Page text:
If you’re short on cash you might not want to spend the money talking with Dr. Carrell, director of the Andrology Lab, but he definitely will see you for a consultation if you do want to spend the money. You can share your fears and concerns with him, and he will give you honest answers.

      There are pros and cons for each way. If you do them separately then you can focus 100% on your husband after his mTESE while he recovers. It is very unlikely that none of the sperm retrieved would survive the freeze-thaw, but it is possible. The other pro about waiting is that if they don’t find sperm, you’ll have $10k you didn’t spend on IVF that you can spend on your own Plan C.

      We went for fresh-fresh because we couldn’t imagine living with regrets if the worst happened and we lost all the sperm. And because I feel strongly about preserving my fertility should a stem cell miracle happen in the next 5-10 years. I’m considering doing another egg retrieval again one day, too. 21 eggs sounds like a lot, but if only 15 of them survive the thaw and only half of those make decent embryos, that’s only 7-8! And not all of those will survive the embryo freeze-thaw, so we might wind up with only 5-6 embryos to be transferred. Throw in a miscarriage or two (we assume I’m fertile, but who knows?) and a couple of BFNs and we’ll be lucky to get 1 baby!

      I’m a worry wart.

      And I tend to assume the glass is half empty. But I do that so that I’m prepared with contingency plans so that I won’t have regrets. We only live once and I want to get it right!

      21 eggs to other women would probably sound like a pot of gold. But I think since I’ve been on this road for so long and we’ve beaten the odds too many times (in the wrong way), that having lots of eggs stored up makes it so I can think about other things and relax a little. Chances are we’ll never use them. But I’ll never regret having them. Peace of mind is priceless.

      Keep us updated on what you decide!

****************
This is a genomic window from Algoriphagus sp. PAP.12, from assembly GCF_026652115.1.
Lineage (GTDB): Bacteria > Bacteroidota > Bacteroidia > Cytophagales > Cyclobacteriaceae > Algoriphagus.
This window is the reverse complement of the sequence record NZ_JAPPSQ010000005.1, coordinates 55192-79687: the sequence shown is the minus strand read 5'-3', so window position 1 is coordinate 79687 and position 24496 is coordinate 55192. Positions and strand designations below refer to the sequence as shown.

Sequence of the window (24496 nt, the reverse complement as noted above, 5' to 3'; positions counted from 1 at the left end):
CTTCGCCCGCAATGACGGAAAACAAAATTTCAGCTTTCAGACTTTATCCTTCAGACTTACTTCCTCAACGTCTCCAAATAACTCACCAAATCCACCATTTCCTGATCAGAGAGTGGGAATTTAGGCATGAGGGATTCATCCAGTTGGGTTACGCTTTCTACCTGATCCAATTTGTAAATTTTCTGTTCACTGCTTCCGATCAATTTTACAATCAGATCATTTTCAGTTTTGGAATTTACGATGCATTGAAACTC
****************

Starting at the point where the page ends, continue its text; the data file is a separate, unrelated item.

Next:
• A few more thoughts:

      I don’t think there’s any real medical reason to keep you from doing IVF. It won’t make you go into menopause sooner or anything crazy like that.

      There are some logistical benefits to doing them separately, but if you feel strongly about retrieving eggs, the doctors will work with you to make that happen. Obviously if you read my blog you know I’ve asked them to do several out of the ordinary things. As long as I back up my suggestions/thoughts with good logic, they accommodated me. And when my logic was flawed they pointed it out 🙂

      Some of the logistical benefits to doing them separately are:

      – having a set date/time for the surgery (no weekends or holidays), which is good for Dr. Hotaling and the operating room staff, which in the long run is good for you, too.
      – no chance of you guys being in separate facilities for your procedures, which is what would happen if your egg retrieval fell on a week day
      – the lab can be prepared for 1 scenario instead of 2 scenarios (just sperm freezing instead of both egg freezing and embryo making)

      As I mentioned, Dr. Hotaling will do it whatever way you want. Think about it. Pray about it. Study it out. When it feels right in your mind AND in your heart, you’ll know it’s the right thing to do.